Questions & Answers

How we are making nano material?
what is a peer
What is meant by 'nano scale'?
What is STMs full form?
scanning tunneling microscope
what is Nano technology ?
Bob Reply
write examples of Nano molecule?
The nanotechnology is as new science, to scale nanometric
nanotechnology is the study, desing, synthesis, manipulation and application of materials and functional systems through control of matter at nanoscale
Is there any normative that regulates the use of silver nanoparticles?
Damian Reply
what king of growth are you checking .?
What fields keep nano created devices from performing or assimulating ? Magnetic fields ? Are do they assimilate ?
Stoney Reply
why we need to study biomolecules, molecular biology in nanotechnology?
Adin Reply
yes I'm doing my masters in nanotechnology, we are being studying all these domains as well..
what school?
biomolecules are e building blocks of every organics and inorganic materials.
anyone know any internet site where one can find nanotechnology papers?
Damian Reply
sciencedirect big data base
Introduction about quantum dots in nanotechnology
Praveena Reply
what does nano mean?
Anassong Reply
nano basically means 10^(-9). nanometer is a unit to measure length.
do you think it's worthwhile in the long term to study the effects and possibilities of nanotechnology on viral treatment?
Damian Reply
absolutely yes
how to know photocatalytic properties of tio2 nanoparticles...what to do now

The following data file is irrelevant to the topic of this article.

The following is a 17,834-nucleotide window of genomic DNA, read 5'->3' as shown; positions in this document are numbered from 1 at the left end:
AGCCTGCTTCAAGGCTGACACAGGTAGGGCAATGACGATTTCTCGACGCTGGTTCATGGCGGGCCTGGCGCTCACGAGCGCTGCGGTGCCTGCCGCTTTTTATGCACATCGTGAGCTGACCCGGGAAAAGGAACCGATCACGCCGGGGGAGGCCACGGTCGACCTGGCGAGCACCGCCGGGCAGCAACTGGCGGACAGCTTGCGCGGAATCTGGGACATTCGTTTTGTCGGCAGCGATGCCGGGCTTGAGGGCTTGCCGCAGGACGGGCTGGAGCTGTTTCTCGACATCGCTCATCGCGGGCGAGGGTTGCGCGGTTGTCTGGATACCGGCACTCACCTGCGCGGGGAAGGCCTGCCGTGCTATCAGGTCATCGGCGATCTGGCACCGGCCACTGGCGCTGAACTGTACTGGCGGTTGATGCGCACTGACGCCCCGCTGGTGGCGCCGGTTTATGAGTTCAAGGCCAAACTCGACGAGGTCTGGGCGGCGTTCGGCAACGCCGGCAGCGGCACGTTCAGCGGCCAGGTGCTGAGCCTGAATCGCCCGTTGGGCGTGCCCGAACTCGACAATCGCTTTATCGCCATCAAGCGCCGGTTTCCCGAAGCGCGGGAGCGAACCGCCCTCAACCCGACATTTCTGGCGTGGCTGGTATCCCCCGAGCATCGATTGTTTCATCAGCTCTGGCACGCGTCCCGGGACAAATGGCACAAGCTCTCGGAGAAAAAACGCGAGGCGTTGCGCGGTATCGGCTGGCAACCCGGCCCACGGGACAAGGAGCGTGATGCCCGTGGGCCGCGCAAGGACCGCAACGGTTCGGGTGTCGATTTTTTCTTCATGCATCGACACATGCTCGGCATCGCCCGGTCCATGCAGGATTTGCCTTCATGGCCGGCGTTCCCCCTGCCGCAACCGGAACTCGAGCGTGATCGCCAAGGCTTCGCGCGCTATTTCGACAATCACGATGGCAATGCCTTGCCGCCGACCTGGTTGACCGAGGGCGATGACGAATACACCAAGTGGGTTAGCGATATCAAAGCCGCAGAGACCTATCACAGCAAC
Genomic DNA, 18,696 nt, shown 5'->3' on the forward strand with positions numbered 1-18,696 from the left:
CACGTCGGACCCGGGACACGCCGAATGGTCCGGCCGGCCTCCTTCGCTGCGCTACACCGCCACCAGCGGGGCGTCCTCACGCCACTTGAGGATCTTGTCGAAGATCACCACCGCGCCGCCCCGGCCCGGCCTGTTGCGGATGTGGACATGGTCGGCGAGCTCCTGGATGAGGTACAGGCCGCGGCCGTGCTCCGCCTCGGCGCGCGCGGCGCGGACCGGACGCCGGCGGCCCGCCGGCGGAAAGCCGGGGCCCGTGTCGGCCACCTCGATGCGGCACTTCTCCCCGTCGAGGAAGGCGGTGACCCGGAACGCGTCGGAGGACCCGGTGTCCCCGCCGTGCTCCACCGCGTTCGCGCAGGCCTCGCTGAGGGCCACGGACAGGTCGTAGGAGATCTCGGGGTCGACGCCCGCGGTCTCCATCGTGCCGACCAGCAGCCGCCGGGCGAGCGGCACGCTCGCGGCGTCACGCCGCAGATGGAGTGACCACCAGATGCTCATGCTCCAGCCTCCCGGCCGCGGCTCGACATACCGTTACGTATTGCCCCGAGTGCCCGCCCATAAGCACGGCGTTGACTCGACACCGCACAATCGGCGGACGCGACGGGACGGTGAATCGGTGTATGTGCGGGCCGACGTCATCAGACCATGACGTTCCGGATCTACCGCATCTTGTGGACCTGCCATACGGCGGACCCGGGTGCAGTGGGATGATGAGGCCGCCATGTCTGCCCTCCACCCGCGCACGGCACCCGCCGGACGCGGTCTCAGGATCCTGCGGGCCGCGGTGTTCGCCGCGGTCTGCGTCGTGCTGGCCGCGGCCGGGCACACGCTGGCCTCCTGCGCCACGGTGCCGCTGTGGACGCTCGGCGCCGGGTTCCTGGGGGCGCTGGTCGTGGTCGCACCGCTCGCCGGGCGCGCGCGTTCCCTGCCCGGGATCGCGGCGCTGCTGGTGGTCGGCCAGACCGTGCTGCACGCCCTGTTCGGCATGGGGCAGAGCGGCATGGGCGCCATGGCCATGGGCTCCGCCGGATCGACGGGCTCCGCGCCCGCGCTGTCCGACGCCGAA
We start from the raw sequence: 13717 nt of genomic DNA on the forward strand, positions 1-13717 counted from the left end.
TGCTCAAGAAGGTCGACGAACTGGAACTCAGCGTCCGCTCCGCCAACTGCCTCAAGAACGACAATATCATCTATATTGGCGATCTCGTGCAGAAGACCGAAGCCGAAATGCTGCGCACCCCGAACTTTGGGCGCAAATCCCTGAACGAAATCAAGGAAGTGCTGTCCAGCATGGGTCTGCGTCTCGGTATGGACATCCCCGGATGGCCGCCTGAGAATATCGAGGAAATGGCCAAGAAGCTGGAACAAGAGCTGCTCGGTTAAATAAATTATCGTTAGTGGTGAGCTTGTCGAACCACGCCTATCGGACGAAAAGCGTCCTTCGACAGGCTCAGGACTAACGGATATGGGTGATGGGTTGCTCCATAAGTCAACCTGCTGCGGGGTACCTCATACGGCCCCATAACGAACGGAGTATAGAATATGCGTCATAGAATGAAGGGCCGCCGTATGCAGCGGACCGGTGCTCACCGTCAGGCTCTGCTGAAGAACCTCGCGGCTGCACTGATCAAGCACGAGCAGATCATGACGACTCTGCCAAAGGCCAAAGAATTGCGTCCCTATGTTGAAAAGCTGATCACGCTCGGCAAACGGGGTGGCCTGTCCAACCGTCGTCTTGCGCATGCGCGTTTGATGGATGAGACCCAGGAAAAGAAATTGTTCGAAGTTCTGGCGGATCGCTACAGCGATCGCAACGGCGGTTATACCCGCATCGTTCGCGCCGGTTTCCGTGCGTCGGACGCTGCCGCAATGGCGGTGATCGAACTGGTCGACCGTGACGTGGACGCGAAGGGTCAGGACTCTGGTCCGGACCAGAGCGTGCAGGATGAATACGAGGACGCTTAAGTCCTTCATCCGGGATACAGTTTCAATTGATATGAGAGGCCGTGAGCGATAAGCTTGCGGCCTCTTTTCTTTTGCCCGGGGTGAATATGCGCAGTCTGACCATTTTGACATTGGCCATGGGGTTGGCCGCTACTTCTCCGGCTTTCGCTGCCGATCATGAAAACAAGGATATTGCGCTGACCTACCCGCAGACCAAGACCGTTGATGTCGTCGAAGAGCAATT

Akash Reply
it is a goid question and i want to know the answer as well
characteristics of micro business
for teaching engĺish at school how nano technology help us
How can I make nanorobot?
Do somebody tell me a best nano engineering book for beginners?
s. Reply
there is no specific books for beginners but there is book called principle of nanotechnology
how can I make nanorobot?
what is fullerene does it is used to make bukky balls
Devang Reply
are you nano engineer ?
fullerene is a bucky ball aka Carbon 60 molecule. It was name by the architect Fuller. He design the geodesic dome. it resembles a soccer ball.
what is the actual application of fullerenes nowadays?
That is a great question Damian. best way to answer that question is to Google it. there are hundreds of applications for buck minister fullerenes, from medical to aerospace. you can also find plenty of research papers that will give you great detail on the potential applications of fullerenes.
what is the Synthesis, properties,and applications of carbon nano chemistry
Abhijith Reply
Mostly, they use nano carbon for electronics and for materials to be strengthened.
is Bucky paper clear?
carbon nanotubes has various application in fuel cells membrane, current research on cancer drug,and in electronics MEMS and NEMS etc
how did you get the value of 2000N.What calculations are needed to arrive at it
Smarajit Reply
Privacy Information Security Software Version 1.1a
Got questions? Join the online conversation and get instant answers!
Jobilize.com Reply

Get the best Algebra and trigonometry course in your pocket!

Source:  OpenStax, Statistical learning theory. OpenStax CNX. Apr 10, 2009 Download for free at http://cnx.org/content/col10532/1.3
Google Play and the Google Play logo are trademarks of Google Inc.

Notification Switch

Would you like to follow the 'Statistical learning theory' conversation and receive update notifications?